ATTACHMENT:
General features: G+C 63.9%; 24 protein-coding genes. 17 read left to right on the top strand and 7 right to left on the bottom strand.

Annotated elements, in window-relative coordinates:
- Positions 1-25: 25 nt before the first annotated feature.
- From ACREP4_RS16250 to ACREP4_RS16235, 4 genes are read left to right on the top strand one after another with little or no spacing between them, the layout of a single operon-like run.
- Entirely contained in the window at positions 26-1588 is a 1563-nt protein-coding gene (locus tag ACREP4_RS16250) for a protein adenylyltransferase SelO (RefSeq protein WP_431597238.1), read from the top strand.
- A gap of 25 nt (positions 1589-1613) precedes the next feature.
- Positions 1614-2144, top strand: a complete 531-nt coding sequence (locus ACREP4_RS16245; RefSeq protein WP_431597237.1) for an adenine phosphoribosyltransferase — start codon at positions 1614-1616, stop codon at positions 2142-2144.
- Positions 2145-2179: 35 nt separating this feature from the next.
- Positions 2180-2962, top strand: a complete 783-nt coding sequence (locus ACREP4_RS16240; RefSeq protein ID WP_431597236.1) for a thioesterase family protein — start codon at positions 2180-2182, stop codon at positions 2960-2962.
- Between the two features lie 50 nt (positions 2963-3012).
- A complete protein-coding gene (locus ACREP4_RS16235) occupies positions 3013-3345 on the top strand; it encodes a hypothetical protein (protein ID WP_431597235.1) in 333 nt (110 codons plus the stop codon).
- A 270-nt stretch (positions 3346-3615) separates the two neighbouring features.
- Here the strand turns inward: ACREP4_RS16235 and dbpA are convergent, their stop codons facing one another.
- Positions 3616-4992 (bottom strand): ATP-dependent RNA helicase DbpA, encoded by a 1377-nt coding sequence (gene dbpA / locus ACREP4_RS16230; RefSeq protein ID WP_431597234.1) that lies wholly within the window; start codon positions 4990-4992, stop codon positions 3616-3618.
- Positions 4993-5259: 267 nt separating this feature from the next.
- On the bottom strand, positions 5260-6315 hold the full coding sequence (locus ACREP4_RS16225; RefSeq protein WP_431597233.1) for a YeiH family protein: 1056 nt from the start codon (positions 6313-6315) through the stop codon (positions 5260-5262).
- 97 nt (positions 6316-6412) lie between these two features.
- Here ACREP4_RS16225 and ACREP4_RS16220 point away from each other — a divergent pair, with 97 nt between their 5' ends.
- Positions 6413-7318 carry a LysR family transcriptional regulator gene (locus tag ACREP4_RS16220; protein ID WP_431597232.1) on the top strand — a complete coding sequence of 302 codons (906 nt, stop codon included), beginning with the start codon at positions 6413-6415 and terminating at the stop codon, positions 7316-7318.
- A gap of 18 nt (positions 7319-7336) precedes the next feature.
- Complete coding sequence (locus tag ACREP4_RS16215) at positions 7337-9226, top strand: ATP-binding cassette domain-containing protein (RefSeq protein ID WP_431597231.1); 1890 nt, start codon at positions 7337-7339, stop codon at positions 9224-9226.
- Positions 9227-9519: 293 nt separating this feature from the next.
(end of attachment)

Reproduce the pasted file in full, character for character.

General features: G+C 63.9%; 24 protein-coding genes. 17 read left to right on the top strand and 7 right to left on the bottom strand.

Annotated elements, in window-relative coordinates:
- Positions 1-25: 25 nt before the first annotated feature.
- From ACREP4_RS16250 to ACREP4_RS16235, 4 genes are read left to right on the top strand one after another with little or no spacing between them, the layout of a single operon-like run.
- Entirely contained in the window at positions 26-1588 is a 1563-nt protein-coding gene (locus tag ACREP4_RS16250) for a protein adenylyltransferase SelO (RefSeq protein WP_431597238.1), read from the top strand.
- A gap of 25 nt (positions 1589-1613) precedes the next feature.
- Positions 1614-2144, top strand: a complete 531-nt coding sequence (locus ACREP4_RS16245; RefSeq protein WP_431597237.1) for an adenine phosphoribosyltransferase — start codon at positions 1614-1616, stop codon at positions 2142-2144.
- Positions 2145-2179: 35 nt separating this feature from the next.
- Positions 2180-2962, top strand: a complete 783-nt coding sequence (locus ACREP4_RS16240; RefSeq protein ID WP_431597236.1) for a thioesterase family protein — start codon at positions 2180-2182, stop codon at positions 2960-2962.
- Between the two features lie 50 nt (positions 2963-3012).
- A complete protein-coding gene (locus ACREP4_RS16235) occupies positions 3013-3345 on the top strand; it encodes a hypothetical protein (protein ID WP_431597235.1) in 333 nt (110 codons plus the stop codon).
- A 270-nt stretch (positions 3346-3615) separates the two neighbouring features.
- Here the strand turns inward: ACREP4_RS16235 and dbpA are convergent, their stop codons facing one another.
- Positions 3616-4992 (bottom strand): ATP-dependent RNA helicase DbpA, encoded by a 1377-nt coding sequence (gene dbpA / locus ACREP4_RS16230; RefSeq protein ID WP_431597234.1) that lies wholly within the window; start codon positions 4990-4992, stop codon positions 3616-3618.
- Positions 4993-5259: 267 nt separating this feature from the next.
- On the bottom strand, positions 5260-6315 hold the full coding sequence (locus ACREP4_RS16225; RefSeq protein WP_431597233.1) for a YeiH family protein: 1056 nt from the start codon (positions 6313-6315) through the stop codon (positions 5260-5262).
- 97 nt (positions 6316-6412) lie between these two features.
- Here ACREP4_RS16225 and ACREP4_RS16220 point away from each other — a divergent pair, with 97 nt between their 5' ends.
- Positions 6413-7318 carry a LysR family transcriptional regulator gene (locus tag ACREP4_RS16220; protein ID WP_431597232.1) on the top strand — a complete coding sequence of 302 codons (906 nt, stop codon included), beginning with the start codon at positions 6413-6415 and terminating at the stop codon, positions 7316-7318.
- A gap of 18 nt (positions 7319-7336) precedes the next feature.
- Complete coding sequence (locus tag ACREP4_RS16215) at positions 7337-9226, top strand: ATP-binding cassette domain-containing protein (RefSeq protein ID WP_431597231.1); 1890 nt, start codon at positions 7337-7339, stop codon at positions 9224-9226.
- Positions 9227-9519: 293 nt separating this feature from the next.